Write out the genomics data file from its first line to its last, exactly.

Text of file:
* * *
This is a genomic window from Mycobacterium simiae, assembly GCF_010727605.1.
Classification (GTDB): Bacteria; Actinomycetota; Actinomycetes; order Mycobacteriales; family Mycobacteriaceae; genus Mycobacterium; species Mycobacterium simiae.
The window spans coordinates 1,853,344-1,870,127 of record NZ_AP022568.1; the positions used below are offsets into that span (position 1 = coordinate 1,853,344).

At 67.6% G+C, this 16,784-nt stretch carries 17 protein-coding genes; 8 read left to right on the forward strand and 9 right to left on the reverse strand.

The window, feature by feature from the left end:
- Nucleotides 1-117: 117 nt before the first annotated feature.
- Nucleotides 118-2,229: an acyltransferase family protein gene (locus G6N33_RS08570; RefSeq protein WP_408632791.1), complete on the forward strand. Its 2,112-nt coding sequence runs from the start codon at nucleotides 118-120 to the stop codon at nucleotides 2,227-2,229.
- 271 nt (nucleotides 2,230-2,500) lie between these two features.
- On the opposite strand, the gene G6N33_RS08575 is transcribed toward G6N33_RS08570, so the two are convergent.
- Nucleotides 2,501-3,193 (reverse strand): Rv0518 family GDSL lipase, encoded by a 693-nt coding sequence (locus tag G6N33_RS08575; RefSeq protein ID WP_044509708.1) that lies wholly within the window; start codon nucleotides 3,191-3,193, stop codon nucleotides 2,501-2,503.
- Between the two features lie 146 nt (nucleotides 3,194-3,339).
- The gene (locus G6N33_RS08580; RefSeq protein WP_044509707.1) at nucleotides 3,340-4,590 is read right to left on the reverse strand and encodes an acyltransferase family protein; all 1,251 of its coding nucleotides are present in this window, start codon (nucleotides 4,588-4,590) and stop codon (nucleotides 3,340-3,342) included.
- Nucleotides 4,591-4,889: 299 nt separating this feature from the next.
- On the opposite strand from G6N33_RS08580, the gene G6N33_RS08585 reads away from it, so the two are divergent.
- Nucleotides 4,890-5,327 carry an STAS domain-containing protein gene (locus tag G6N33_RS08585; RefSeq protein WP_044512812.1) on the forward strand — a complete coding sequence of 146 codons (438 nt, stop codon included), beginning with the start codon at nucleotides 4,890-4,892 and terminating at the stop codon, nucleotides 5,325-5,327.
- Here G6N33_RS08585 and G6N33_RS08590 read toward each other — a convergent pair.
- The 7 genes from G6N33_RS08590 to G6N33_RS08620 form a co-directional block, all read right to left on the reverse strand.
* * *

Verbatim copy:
This is a genomic window from Mycobacterium simiae, assembly GCF_010727605.1.
Classification (GTDB): Bacteria; Actinomycetota; Actinomycetes; order Mycobacteriales; family Mycobacteriaceae; genus Mycobacterium; species Mycobacterium simiae.
The window spans coordinates 1,853,344-1,870,127 of record NZ_AP022568.1; the positions used below are offsets into that span (position 1 = coordinate 1,853,344).

At 67.6% G+C, this 16,784-nt stretch carries 17 protein-coding genes; 8 read left to right on the forward strand and 9 right to left on the reverse strand.

The window, feature by feature from the left end:
- Nucleotides 1-117: 117 nt before the first annotated feature.
- Nucleotides 118-2,229: an acyltransferase family protein gene (locus G6N33_RS08570; RefSeq protein WP_408632791.1), complete on the forward strand. Its 2,112-nt coding sequence runs from the start codon at nucleotides 118-120 to the stop codon at nucleotides 2,227-2,229.
- 271 nt (nucleotides 2,230-2,500) lie between these two features.
- On the opposite strand, the gene G6N33_RS08575 is transcribed toward G6N33_RS08570, so the two are convergent.
- Nucleotides 2,501-3,193 (reverse strand): Rv0518 family GDSL lipase, encoded by a 693-nt coding sequence (locus tag G6N33_RS08575; RefSeq protein ID WP_044509708.1) that lies wholly within the window; start codon nucleotides 3,191-3,193, stop codon nucleotides 2,501-2,503.
- Between the two features lie 146 nt (nucleotides 3,194-3,339).
- The gene (locus G6N33_RS08580; RefSeq protein WP_044509707.1) at nucleotides 3,340-4,590 is read right to left on the reverse strand and encodes an acyltransferase family protein; all 1,251 of its coding nucleotides are present in this window, start codon (nucleotides 4,588-4,590) and stop codon (nucleotides 3,340-3,342) included.
- Nucleotides 4,591-4,889: 299 nt separating this feature from the next.
- On the opposite strand from G6N33_RS08580, the gene G6N33_RS08585 reads away from it, so the two are divergent.
- Nucleotides 4,890-5,327 carry an STAS domain-containing protein gene (locus tag G6N33_RS08585; RefSeq protein WP_044512812.1) on the forward strand — a complete coding sequence of 146 codons (438 nt, stop codon included), beginning with the start codon at nucleotides 4,890-4,892 and terminating at the stop codon, nucleotides 5,325-5,327.
- Here G6N33_RS08585 and G6N33_RS08590 read toward each other — a convergent pair.
- The 7 genes from G6N33_RS08590 to G6N33_RS08620 form a co-directional block, all read right to left on the reverse strand.